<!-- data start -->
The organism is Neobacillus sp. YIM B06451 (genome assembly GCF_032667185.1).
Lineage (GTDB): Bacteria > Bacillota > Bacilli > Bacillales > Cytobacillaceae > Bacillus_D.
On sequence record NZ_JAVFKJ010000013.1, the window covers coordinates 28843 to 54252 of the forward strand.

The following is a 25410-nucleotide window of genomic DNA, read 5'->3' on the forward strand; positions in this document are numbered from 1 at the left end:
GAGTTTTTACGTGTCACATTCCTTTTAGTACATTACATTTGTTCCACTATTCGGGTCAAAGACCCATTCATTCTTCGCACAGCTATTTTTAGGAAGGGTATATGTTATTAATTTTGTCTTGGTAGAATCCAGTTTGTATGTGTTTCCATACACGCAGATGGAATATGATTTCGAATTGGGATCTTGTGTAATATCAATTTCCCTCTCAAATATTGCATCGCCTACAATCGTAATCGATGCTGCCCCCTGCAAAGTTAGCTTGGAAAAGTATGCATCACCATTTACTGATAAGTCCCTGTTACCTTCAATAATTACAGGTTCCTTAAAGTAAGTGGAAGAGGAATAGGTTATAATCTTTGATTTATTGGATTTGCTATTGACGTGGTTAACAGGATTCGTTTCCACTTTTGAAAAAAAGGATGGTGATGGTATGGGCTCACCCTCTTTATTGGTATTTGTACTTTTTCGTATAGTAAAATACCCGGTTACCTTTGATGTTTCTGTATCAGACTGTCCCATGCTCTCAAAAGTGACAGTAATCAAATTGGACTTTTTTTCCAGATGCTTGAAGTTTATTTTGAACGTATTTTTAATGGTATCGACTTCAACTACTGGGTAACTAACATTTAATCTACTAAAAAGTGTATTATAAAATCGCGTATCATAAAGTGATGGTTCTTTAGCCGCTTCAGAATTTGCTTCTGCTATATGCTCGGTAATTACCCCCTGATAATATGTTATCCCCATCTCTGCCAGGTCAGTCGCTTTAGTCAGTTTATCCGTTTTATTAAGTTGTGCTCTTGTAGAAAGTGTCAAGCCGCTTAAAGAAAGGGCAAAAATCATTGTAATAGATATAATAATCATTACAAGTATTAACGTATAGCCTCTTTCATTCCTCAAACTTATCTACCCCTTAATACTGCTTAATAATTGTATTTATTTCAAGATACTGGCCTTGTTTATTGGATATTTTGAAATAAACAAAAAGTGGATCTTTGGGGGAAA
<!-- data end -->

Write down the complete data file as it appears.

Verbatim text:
The organism is Neobacillus sp. YIM B06451 (genome assembly GCF_032667185.1).
Lineage (GTDB): Bacteria > Bacillota > Bacilli > Bacillales > Cytobacillaceae > Bacillus_D.
On sequence record NZ_JAVFKJ010000013.1, the window covers coordinates 28843 to 54252 of the forward strand.

The following is a 25410-nucleotide window of genomic DNA, read 5'->3' on the forward strand; positions in this document are numbered from 1 at the left end:
GAGTTTTTACGTGTCACATTCCTTTTAGTACATTACATTTGTTCCACTATTCGGGTCAAAGACCCATTCATTCTTCGCACAGCTATTTTTAGGAAGGGTATATGTTATTAATTTTGTCTTGGTAGAATCCAGTTTGTATGTGTTTCCATACACGCAGATGGAATATGATTTCGAATTGGGATCTTGTGTAATATCAATTTCCCTCTCAAATATTGCATCGCCTACAATCGTAATCGATGCTGCCCCCTGCAAAGTTAGCTTGGAAAAGTATGCATCACCATTTACTGATAAGTCCCTGTTACCTTCAATAATTACAGGTTCCTTAAAGTAAGTGGAAGAGGAATAGGTTATAATCTTTGATTTATTGGATTTGCTATTGACGTGGTTAACAGGATTCGTTTCCACTTTTGAAAAAAAGGATGGTGATGGTATGGGCTCACCCTCTTTATTGGTATTTGTACTTTTTCGTATAGTAAAATACCCGGTTACCTTTGATGTTTCTGTATCAGACTGTCCCATGCTCTCAAAAGTGACAGTAATCAAATTGGACTTTTTTTCCAGATGCTTGAAGTTTATTTTGAACGTATTTTTAATGGTATCGACTTCAACTACTGGGTAACTAACATTTAATCTACTAAAAAGTGTATTATAAAATCGCGTATCATAAAGTGATGGTTCTTTAGCCGCTTCAGAATTTGCTTCTGCTATATGCTCGGTAATTACCCCCTGATAATATGTTATCCCCATCTCTGCCAGGTCAGTCGCTTTAGTCAGTTTATCCGTTTTATTAAGTTGTGCTCTTGTAGAAAGTGTCAAGCCGCTTAAAGAAAGGGCAAAAATCATTGTAATAGATATAATAATCATTACAAGTATTAACGTATAGCCTCTTTCATTCCTCAAACTTATCTACCCCTTAATACTGCTTAATAATTGTATTTATTTCAAGATACTGGCCTTGTTTATTGGATATTTTGAAATAAACAAAAAGTGGATCTTTGGGGGAAA